Halo Top, the reduced-calorie ice cream brand, grew from $230,000 in 2013 to more than $100 million in 2018 and they achieved that growth with all 75 employees working remotely.
Eighty-three precent of office workers want to work from home at least one day a week, and 55 percent of employers anticipate that most of their workers will do so long after COVID-19 is not a concern. Global Workplace Analytics predicts that thirty million US employees will regularly work from home within the next two years which is six times as many as did before.
Forty four percent of high-level executives are “completely confident” that their companies can maintain employee engagement during COVID conditions, but only 25% of employees feel the same. And 48 percent of high-level executives are “completely confident” they can maintain good communication between themselves and employees during the crisis, while only 28% of employees agree.
Workers won’t be returning to the same workplace they left behind. All workers will need to discover new ways to collaborate, connect, and perhaps most importantly... communicate.
Seventy-eight percent of people believe diversity and inclusion is a competitive advantage, according to Deloitte’s Global Human Capital Trends research. And 69 percent of executives rate diversity and inclusion an important issue (up from 59 percent in 2014).
Today’s leading organizations and forward-thinking leaders understand that diversity and inclusion is much more than a buzz word, it's a business strategy capable of driving company performance, enhancing innovation, and engaging and retaining employees.
Inclusive leaders embrace, value, and provide a sense of belonging to all people. Inclusive leadership provides the competitive advantage necessary to outperform in today’s highly diverse and disruption-prone workplace and marketplace.
A “bursty” communication style, where ideas are communicated and responded to quickly, leads to a 24 percent performance increase among remote teams.
A remote team can cultivate burstiness by identifying a common day and time (Tuesdays from 3-4pm EST for example) where the entire team is online and prepared to engage with any team communications. Using communication channels like text, chat, or email synchronously instead of asynchronously during times of burstiness enables teams to achieve higher performance. Productivity and engagement increase when team members know someone is ready to immediately respond to their communications.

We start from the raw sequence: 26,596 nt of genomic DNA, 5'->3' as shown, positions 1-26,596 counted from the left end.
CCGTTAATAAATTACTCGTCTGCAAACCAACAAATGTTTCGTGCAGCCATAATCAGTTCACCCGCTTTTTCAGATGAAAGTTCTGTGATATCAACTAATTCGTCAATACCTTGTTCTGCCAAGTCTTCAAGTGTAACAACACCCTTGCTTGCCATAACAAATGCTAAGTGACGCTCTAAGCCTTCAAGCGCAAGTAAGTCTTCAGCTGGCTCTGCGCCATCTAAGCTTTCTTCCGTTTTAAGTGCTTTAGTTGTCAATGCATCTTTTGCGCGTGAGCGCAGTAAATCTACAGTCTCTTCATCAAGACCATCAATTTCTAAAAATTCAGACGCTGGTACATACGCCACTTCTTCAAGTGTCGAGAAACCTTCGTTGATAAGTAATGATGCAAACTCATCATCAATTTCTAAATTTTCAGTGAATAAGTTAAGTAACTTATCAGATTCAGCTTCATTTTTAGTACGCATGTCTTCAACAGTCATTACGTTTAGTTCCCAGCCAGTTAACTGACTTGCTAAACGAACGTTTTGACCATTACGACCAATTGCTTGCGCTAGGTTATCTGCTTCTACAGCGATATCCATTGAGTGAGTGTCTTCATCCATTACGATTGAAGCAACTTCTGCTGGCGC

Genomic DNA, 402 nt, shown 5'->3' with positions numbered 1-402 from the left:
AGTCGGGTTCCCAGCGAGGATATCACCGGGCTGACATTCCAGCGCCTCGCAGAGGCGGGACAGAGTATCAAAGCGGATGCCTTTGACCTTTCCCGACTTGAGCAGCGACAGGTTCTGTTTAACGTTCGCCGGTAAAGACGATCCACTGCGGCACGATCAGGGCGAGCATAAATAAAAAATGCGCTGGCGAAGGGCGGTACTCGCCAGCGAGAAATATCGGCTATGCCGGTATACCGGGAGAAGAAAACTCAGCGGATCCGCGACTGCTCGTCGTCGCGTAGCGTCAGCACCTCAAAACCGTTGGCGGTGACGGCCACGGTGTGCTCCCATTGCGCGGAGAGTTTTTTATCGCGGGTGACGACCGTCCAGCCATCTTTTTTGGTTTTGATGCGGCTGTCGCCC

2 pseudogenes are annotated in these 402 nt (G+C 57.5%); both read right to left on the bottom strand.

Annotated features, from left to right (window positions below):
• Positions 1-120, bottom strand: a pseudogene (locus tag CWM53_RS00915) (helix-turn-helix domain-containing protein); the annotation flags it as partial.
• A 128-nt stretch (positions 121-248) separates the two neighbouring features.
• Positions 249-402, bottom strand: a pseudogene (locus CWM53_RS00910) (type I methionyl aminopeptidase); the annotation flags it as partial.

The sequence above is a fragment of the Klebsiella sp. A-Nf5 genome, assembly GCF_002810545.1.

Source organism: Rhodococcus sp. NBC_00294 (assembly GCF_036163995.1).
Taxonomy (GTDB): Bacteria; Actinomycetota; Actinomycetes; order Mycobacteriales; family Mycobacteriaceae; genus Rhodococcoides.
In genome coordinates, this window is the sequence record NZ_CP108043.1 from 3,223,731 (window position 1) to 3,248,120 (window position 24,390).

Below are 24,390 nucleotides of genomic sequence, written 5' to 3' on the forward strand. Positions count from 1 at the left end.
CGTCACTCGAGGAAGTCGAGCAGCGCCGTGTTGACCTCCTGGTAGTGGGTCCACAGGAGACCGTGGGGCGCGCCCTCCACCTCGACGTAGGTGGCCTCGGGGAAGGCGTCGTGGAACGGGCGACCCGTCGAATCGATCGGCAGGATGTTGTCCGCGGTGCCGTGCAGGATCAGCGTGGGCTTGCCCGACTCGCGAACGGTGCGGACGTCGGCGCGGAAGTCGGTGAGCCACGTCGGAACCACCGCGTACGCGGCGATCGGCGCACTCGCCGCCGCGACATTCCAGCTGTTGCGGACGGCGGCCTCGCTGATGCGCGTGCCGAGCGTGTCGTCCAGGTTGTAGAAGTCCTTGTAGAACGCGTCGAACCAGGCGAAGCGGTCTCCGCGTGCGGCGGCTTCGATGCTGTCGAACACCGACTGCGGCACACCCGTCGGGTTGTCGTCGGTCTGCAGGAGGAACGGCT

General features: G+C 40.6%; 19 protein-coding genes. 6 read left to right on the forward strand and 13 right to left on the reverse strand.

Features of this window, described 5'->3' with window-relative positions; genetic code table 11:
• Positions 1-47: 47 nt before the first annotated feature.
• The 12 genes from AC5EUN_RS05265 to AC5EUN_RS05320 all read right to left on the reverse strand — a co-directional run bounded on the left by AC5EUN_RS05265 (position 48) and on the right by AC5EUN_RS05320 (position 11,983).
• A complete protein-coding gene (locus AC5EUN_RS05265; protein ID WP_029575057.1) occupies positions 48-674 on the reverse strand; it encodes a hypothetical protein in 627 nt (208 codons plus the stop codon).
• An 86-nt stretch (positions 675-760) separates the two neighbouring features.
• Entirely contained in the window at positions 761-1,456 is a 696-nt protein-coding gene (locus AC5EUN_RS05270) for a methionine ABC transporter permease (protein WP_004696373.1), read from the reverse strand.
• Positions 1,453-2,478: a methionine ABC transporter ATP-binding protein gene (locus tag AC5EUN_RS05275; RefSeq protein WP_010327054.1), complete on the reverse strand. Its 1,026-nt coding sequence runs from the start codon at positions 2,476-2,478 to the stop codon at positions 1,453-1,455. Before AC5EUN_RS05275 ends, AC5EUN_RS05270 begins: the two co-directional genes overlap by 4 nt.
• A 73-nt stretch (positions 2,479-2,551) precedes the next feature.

Scheduling bursts of activity is particularly important for teams distributed across different time zones or who may have varying work schedules. Burstiness differs from meetings in that there is no set agenda and the central goal is the rapid exchange of information and/or ideas.
Burstiness allows remote team members to align their activities where the result is energetic and focused collaboration.
Vague digital communications such as “Sure” or “Fine,” can leave recipients spending unproductive time and energy reading into the emotional intent behind the text. In fact, 90 percent of the time people think their emails and texts are understood be recipients but the messages are understood only 50 percent of the time. As digital communications grow, the lack of facial expressions and tone of voice leave more room for misinterpretation. For example, 60 percent of the time a two-word email or text is interpreted as sarcastic.
When the intent of a message isn’t clear, humans will fill in the gaps using a negative bias and will assume the worst. In order to avoid negative biases hijacking the intended meaning of your digital communications, clarify the emotional intent of your communications.
Here are two ways to clarify the emotional intent of your communications:
Voice-only communication enhances emphatic accuracy. While working remotely, it’s tempting to turn on video for every interaction. However, if you want to know what someone is feeling, you might be better off just hearing their voice. In experiments, people read other people’s emotions more accurately when the room lights were turned off or when the video feed was disabled. When virtual cues are absent, people tend to focus more on the conversation content and tone of voice of the person speaking.
Additionally, deciding to turn off video during communications can allow introverts to more fully contribute. Introverts are more sensitive to stimulus and consistent eye contact or visual stimuli can be overwhelming and exhausting for them.
Video communications is very useful, especially when establishing trust with someone, however, when trust is established considering using voice-only. Next time someone asks you which video platform you prefer for the meeting, tell them audio.
ABOUT THE AUTHOR:
Ryan Jenkins is an internationally-recognized keynote speaker and author on the topics of leadership, generational differences, and the future of work. He is the co-founder of SyncLX, which creates lasting learning experiences for companies' #1 asset, their people.
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